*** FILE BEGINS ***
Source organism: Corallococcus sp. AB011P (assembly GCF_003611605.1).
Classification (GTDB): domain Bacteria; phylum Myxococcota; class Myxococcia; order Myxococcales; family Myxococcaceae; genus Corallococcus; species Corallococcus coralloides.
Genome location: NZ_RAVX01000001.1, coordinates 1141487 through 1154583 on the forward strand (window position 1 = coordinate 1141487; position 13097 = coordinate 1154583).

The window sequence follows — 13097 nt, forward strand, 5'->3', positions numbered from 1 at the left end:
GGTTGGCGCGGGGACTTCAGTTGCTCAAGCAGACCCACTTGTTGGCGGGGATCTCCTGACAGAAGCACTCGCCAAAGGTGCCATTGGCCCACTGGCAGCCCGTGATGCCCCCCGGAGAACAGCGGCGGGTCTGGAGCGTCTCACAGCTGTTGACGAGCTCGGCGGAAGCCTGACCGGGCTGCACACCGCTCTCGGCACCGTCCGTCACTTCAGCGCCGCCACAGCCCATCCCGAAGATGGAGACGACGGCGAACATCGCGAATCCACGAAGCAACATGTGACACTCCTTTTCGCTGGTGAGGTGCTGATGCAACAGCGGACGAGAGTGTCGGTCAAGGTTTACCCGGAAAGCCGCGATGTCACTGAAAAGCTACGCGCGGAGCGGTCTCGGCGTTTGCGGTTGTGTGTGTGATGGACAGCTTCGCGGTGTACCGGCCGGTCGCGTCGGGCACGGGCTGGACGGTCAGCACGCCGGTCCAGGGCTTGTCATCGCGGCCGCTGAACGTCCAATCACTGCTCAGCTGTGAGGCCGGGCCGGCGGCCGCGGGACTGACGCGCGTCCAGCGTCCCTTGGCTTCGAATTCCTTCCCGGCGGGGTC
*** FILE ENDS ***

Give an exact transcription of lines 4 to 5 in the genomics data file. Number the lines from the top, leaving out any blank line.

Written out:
The window sequence follows — 13097 nt, forward strand, 5'->3', positions numbered from 1 at the left end:
GGTTGGCGCGGGGACTTCAGTTGCTCAAGCAGACCCACTTGTTGGCGGGGATCTCCTGACAGAAGCACTCGCCAAAGGTGCCATTGGCCCACTGGCAGCCCGTGATGCCCCCCGGAGAACAGCGGCGGGTCTGGAGCGTCTCACAGCTGTTGACGAGCTCGGCGGAAGCCTGACCGGGCTGCACACCGCTCTCGGCACCGTCCGTCACTTCAGCGCCGCCACAGCCCATCCCGAAGATGGAGACGACGGCGAACATCGCGAATCCACGAAGCAACATGTGACACTCCTTTTCGCTGGTGAGGTGCTGATGCAACAGCGGACGAGAGTGTCGGTCAAGGTTTACCCGGAAAGCCGCGATGTCACTGAAAAGCTACGCGCGGAGCGGTCTCGGCGTTTGCGGTTGTGTGTGTGATGGACAGCTTCGCGGTGTACCGGCCGGTCGCGTCGGGCACGGGCTGGACGGTCAGCACGCCGGTCCAGGGCTTGTCATCGCGGCCGCTGAACGTCCAATCACTGCTCAGCTGTGAGGCCGGGCCGGCGGCCGCGGGACTGACGCGCGTCCAGCGTCCCTTGGCTTCGAATTCCTTCCCGGCGGGGTC